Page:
While Laminate Flooring had been sitting in the sin bin, it had not been idle. Many breakthroughs had been made that had solved earlier issues that the category faced. But there was still that ever-present sticky mud that had tarnished its reputation.

Vinyl Plank was to go on and have its day in the sun, and it was prolific. But it had many issues of its own, and the issue of ‘cheaper product’ came to light more quickly than it had with Laminate. More recently Hybrid Flooring entered the market and has proven to be a great all-rounder. Importantly though, Hybrid Flooring has put people back into the mindset of the ‘Floating Floor’ and has set the stage for the resurgence of Laminate Flooring.

In recent times, products like Impressive Ultra and Majestic Laminate Flooring have offered water guarantees, while giving back the scratch, stain and burn resistance that only laminate can offer. Additionally, Chinese laminate has come along in leaps and bounds. While it lacks in some of the finishing technologies of its European counterparts, Chinese Water Resistant laminates offer far better water warranties than their European Counterparts. Most European warranties are ‘Surface Only’, where many of the Chinese products offer a warranty even if the product is ‘fully submerged’.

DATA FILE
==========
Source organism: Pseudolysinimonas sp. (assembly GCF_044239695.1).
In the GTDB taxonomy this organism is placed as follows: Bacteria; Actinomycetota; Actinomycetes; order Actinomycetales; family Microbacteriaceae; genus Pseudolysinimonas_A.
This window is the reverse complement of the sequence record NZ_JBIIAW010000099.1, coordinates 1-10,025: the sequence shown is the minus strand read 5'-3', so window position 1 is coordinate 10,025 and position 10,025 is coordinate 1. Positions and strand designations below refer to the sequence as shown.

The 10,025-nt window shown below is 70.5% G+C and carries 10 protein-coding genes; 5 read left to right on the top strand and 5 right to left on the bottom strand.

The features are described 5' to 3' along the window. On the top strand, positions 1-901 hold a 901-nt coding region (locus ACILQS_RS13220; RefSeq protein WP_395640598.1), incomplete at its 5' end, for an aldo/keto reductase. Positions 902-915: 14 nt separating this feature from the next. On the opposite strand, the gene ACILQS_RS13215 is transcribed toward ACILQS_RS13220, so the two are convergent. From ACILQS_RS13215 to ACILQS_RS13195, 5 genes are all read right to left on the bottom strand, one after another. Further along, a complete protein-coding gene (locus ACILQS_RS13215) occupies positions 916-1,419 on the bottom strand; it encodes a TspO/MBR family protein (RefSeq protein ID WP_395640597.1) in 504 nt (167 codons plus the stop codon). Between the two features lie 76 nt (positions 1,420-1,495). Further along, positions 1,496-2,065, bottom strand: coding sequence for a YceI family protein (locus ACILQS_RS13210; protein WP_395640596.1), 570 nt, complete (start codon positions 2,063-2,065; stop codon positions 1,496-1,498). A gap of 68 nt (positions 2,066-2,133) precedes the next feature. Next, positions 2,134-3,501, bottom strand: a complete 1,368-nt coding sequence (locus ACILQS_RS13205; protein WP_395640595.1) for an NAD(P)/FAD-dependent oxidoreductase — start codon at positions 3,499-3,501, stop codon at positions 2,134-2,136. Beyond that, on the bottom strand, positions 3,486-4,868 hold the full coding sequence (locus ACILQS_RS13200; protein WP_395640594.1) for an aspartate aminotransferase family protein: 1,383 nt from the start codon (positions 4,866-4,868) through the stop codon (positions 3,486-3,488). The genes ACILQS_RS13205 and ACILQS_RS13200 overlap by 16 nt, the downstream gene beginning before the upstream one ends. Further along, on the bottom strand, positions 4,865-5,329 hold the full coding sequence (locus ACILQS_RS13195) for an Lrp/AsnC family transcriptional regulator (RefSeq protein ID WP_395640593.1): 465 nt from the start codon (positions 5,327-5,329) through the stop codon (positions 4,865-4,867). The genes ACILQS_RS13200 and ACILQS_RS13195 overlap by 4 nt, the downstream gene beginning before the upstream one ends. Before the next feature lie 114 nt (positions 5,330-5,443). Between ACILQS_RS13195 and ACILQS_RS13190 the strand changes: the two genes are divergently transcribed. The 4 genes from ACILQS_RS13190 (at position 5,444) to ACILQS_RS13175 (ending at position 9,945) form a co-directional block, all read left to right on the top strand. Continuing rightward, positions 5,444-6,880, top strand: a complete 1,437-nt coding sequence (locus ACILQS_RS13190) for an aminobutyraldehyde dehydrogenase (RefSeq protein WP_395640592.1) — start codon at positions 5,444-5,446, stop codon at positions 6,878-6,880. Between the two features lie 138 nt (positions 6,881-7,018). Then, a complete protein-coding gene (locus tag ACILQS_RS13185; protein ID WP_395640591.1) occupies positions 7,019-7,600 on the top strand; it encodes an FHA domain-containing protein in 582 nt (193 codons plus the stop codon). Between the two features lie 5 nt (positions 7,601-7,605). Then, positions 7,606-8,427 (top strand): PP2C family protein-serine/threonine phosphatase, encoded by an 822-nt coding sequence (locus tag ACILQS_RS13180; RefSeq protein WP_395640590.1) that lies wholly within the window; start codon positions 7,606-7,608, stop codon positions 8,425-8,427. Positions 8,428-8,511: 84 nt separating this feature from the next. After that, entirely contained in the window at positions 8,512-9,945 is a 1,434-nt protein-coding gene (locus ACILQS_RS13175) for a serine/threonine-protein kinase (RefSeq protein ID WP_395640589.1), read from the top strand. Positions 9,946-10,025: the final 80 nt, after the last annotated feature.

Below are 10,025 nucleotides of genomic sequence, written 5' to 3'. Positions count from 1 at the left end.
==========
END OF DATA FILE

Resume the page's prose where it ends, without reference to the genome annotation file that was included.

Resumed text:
Laminate also offers Embossed in Register finishes that are many times more realistic than those that are used in Vinyl Planks, and for the most part, Hybrid Flooring. Laminate boards are generally also longer, with boards up to 2.28 metres in length. Hybrid tops out at 1.8 metres, with the average being 1.5m, and Vinyl is mostly 1.2m long.

These new Water Resistant Laminate Floors in many cases take away the need for expansion joints in the floor in most cases. Signature’s ‘Aqua-plank’ Laminate was the first of these made in China Laminates in the Australian market and offers the consumer a raft of twenty metres by twenty metres before an expansion break is required in the floor. This means that in most houses, these unsightly breaks are not required. More recently, the Prime Legend Collection Laminate offers a whopping thirty-two metres in any direction before an expansion break is required in the floor. This is a first for the industry!

All of this means that while Laminate Flooring can never be called ‘Water-Proof’ Water Resistant Laminate is as good as. Additionally, manufacturers are now offering underlays with waterproof backings to give that added level of protection that was not there before. You now have a floor that can be truly lived on, with little or no fear of damage!